St. Turibius’ feast day is March 23, in the same month that plays host to the feasts of St. Joseph (the 19th) and St. Katharine Drexel (the 3rd), the former being the primary patron of builders and the latter being a patroness of builders. Indeed, a lot of ground is covered in this “Marchitectural” interview, which was conducted before the coronavirus crisis hit the U.S.


What new projects have you completed since our first interview in 2014?

We’ve been extraordinarily busy. In 2015 we completed a new parish church — Sacred Hearts in Cardington, Ohio — replacing one that had burned to the ground. In 2016 we restored and beautified Blessed Sacrament Church in Newark, Ohio, and extended the sanctuary area of the church at Clear Creek Abbey in Oklahoma. The great Thomas Gordon Smith, my mentor and friend, designed the whole abbey, but when he retired, he recommended I take over for him. What an honor.

In 2017 we completed the restoration and beautification of St. Turibius Chapel at the Pontifical College Josephinum. The before-and-after photos of the sanctuary are quite dramatic. That project was done in conjunction with Evergreene Architectural Arts.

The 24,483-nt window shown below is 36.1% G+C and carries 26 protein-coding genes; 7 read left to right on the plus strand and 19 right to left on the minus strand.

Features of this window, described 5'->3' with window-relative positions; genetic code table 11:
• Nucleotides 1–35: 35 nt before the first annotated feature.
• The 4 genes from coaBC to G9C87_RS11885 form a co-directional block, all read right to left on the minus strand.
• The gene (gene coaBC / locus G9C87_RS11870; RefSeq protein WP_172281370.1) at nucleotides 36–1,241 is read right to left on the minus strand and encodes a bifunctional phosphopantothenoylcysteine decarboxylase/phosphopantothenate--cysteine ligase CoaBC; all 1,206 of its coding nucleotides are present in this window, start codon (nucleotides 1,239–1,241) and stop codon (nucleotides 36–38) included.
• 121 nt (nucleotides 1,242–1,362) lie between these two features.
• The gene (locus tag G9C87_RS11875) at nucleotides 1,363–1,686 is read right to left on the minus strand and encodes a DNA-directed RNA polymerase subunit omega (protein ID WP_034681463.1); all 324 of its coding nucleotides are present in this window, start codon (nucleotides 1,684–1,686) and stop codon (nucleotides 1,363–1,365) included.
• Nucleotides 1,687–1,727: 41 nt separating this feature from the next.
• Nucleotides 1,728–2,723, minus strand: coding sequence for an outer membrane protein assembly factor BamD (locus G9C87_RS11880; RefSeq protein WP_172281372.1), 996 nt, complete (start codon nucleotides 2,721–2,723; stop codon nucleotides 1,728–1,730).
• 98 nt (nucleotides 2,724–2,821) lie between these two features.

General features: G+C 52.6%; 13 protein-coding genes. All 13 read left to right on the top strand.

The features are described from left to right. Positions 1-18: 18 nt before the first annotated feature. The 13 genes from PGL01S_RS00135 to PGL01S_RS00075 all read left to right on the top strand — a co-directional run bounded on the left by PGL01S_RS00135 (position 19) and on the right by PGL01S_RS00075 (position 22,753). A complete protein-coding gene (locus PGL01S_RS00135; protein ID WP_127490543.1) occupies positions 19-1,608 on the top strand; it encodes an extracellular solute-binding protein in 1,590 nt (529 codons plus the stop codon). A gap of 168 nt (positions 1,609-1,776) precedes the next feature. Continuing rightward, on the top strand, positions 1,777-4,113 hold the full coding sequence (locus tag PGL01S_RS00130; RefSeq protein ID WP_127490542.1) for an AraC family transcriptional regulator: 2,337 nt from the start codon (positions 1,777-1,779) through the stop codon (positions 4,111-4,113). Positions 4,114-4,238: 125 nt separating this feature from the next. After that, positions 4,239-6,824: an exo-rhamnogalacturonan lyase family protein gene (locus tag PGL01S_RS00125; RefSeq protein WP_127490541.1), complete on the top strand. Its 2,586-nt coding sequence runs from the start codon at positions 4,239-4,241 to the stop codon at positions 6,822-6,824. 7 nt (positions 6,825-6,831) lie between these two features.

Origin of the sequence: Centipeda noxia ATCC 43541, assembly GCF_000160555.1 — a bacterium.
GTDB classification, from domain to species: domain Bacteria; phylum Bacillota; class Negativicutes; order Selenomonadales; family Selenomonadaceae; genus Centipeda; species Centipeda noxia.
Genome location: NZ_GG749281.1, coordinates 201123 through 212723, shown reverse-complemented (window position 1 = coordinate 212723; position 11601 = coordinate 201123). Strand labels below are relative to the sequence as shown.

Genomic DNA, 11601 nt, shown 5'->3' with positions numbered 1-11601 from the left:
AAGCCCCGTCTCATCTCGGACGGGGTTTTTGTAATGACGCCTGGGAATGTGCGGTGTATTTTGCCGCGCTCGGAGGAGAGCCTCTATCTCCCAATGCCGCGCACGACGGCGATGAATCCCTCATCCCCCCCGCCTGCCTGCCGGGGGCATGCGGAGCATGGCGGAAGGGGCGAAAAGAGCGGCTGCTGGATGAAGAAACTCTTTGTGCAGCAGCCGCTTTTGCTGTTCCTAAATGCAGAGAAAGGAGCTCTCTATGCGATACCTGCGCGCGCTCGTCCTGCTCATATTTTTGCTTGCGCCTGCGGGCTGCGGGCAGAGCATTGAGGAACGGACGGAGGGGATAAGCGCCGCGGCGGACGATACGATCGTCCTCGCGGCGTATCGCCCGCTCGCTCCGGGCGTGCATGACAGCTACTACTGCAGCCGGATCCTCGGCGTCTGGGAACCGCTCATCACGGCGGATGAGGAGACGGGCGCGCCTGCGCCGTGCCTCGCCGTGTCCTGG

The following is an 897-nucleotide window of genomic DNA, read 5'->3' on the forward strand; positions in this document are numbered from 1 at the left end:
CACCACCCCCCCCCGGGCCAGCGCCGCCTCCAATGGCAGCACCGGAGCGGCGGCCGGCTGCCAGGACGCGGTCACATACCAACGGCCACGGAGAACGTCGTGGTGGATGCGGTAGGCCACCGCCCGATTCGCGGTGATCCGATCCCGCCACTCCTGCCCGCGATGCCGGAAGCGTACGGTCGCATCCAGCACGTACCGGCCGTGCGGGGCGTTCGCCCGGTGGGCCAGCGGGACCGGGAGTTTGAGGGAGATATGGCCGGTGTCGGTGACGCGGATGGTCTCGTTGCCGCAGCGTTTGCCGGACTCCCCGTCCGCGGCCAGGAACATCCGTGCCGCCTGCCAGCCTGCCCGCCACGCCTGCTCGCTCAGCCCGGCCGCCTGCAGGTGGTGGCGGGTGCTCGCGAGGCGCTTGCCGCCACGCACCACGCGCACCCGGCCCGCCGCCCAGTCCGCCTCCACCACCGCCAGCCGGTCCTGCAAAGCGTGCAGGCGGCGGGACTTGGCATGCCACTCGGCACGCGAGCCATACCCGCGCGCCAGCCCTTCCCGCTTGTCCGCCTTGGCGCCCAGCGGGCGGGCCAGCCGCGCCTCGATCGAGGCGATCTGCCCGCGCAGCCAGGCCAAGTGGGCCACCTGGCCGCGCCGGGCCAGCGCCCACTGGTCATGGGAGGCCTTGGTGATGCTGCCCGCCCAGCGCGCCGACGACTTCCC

In 2018 we completed the new Abbey of Our Lady of Ephesus in Gower, Missouri, for the Benedictines of Mary, Queen of Apostles, and we completed a new campus chapel, the Oratory of St. Francis at the University of St. Francis in Fort Wayne, Indiana. In 2019 we completed the beautification of the historic 19th-century St. Mary of the Assumption Church in Lancaster, Ohio.

These are the primary projects during that period, but there were many smaller renovations and beautifications which we take equal pride in. Every church counts. Each houses the same Body and Blood of Christ, so every church is important as an expression of the faith.

Looking forward, we are working on an adoration oratory next to the full-sized oratory in Fort Wayne, renovations and beautifications to St. Joseph Cathedral in Jefferson City, Missouri, and master planning projects in the Dioceses of Nashville and Columbus.